State of Maine, feds argue over tribe water rights
AUGUSTA, MAINE >> The fight over who has oversight of Maine tribal waters remains contentious as the state continues its two year-old lawsuit against the federal government.
Lawyers from each side are duking it out in lengthy court filings that hit on one central issue — whether water is clean enough for individual tribal members to fish for themselves within their reservations.
The Environmental Protection Agency filed an Aug. 4 brief accusing the state of trying "back door" legal maneuvers to get the courts to overturn an EPA decision calling for higher water quality standards in Indian waters in Maine.
Maine Democratic Attorney General Janet Mills has argued Maine's water standards are some of the most stringent in the nation, and says the EPA is overstepping its boundaries.
The controversy dates back to the wording of 18th century treaties and long-standing tribal concerns about land transactions with Maine. In 1980, the state government formally struck a deal settling Native Americans' claim to nearly two-thirds of Maine's lands.
That 1980 decision made Maine's relationship with tribes unlike most other states in the nation.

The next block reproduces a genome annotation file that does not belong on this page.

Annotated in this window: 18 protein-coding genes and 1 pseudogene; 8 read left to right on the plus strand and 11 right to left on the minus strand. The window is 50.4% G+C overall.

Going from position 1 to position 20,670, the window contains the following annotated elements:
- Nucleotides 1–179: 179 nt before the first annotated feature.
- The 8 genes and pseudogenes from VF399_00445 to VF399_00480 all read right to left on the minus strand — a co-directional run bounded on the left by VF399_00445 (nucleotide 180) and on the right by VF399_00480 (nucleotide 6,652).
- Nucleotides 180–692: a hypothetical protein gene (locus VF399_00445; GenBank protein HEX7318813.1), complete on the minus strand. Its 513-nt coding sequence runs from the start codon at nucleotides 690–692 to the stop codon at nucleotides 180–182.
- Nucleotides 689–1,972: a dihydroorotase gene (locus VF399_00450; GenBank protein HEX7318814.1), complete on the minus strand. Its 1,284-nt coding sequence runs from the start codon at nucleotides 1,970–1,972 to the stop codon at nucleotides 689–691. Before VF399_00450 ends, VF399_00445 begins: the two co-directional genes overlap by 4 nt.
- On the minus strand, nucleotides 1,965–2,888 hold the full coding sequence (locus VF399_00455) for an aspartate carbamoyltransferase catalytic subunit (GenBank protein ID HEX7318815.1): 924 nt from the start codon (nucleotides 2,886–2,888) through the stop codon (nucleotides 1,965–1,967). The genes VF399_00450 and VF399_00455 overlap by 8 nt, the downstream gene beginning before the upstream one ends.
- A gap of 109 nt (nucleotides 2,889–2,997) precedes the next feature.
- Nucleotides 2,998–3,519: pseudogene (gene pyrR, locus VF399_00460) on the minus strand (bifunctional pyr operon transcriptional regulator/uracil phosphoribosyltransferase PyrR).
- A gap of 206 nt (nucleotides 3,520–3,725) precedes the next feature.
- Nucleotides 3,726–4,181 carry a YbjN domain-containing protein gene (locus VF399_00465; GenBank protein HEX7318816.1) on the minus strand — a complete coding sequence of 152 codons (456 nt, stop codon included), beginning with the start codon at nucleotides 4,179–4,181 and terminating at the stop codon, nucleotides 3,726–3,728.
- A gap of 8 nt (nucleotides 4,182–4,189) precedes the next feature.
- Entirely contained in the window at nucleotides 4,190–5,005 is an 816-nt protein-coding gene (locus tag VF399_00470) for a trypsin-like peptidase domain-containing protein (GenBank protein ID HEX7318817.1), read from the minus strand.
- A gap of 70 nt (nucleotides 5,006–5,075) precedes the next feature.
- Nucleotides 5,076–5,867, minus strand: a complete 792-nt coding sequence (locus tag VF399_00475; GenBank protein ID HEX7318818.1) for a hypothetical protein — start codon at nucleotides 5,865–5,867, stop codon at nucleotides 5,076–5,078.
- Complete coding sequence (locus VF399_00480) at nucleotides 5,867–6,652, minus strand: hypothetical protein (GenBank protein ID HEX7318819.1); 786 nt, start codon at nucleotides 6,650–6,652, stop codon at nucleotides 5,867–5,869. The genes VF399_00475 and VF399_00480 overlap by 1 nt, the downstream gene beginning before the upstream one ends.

Maine argues that because of the 1980 law and a 2007 federal appeals court ruling, it has environmental regulatory authority over all land in the state, including tribal lands. The state wants the courts to review the EPA's decision now under federal laws like the Clean Water Act.
The state says Maine's water quality standards apply the same statewide, even in tribal waters. It adds that Maine law only exempts Penobscot Nation and Passamaquoddy Tribe sustenance fishers from hunting rules like bag limits.
But the EPA says that the state's water quality standards for toxic pollutants aren't stringent enough. It contends Maine's tribal sustenance fishers eat more fish than Maine's general population.
The agency claims the court can only review the EPA's decision after it officially puts forth the new rules.
None of the four federally recognized tribes in Maine are taking part in this lawsuit.
But the Penobscot Nation teamed up with the federal government on another lawsuit that poses a similarly thorny question: whether the Penobscot Nation's reservation includes just the islands of the main stem of the Penobscot River, or the waters as well.
Last December, U.S. District Court Judge George Z. Singal ruled that the reservation doesn't include the waters. He said the tribe could not charge people with violations of fishing regulations or water quality rules.
The ruling also granted the Penobscot Nation the right to take fish for individual sustenance in that part of the river.
Both sides have told the court they will appeal the decision, though oral arguments are not scheduled.
A message was left for Penobscot Nation Chief Kirk Francis but he was not available to comment. The tribe's general counsel, Mark Chavaree, did not respond to multiple requests for comment.
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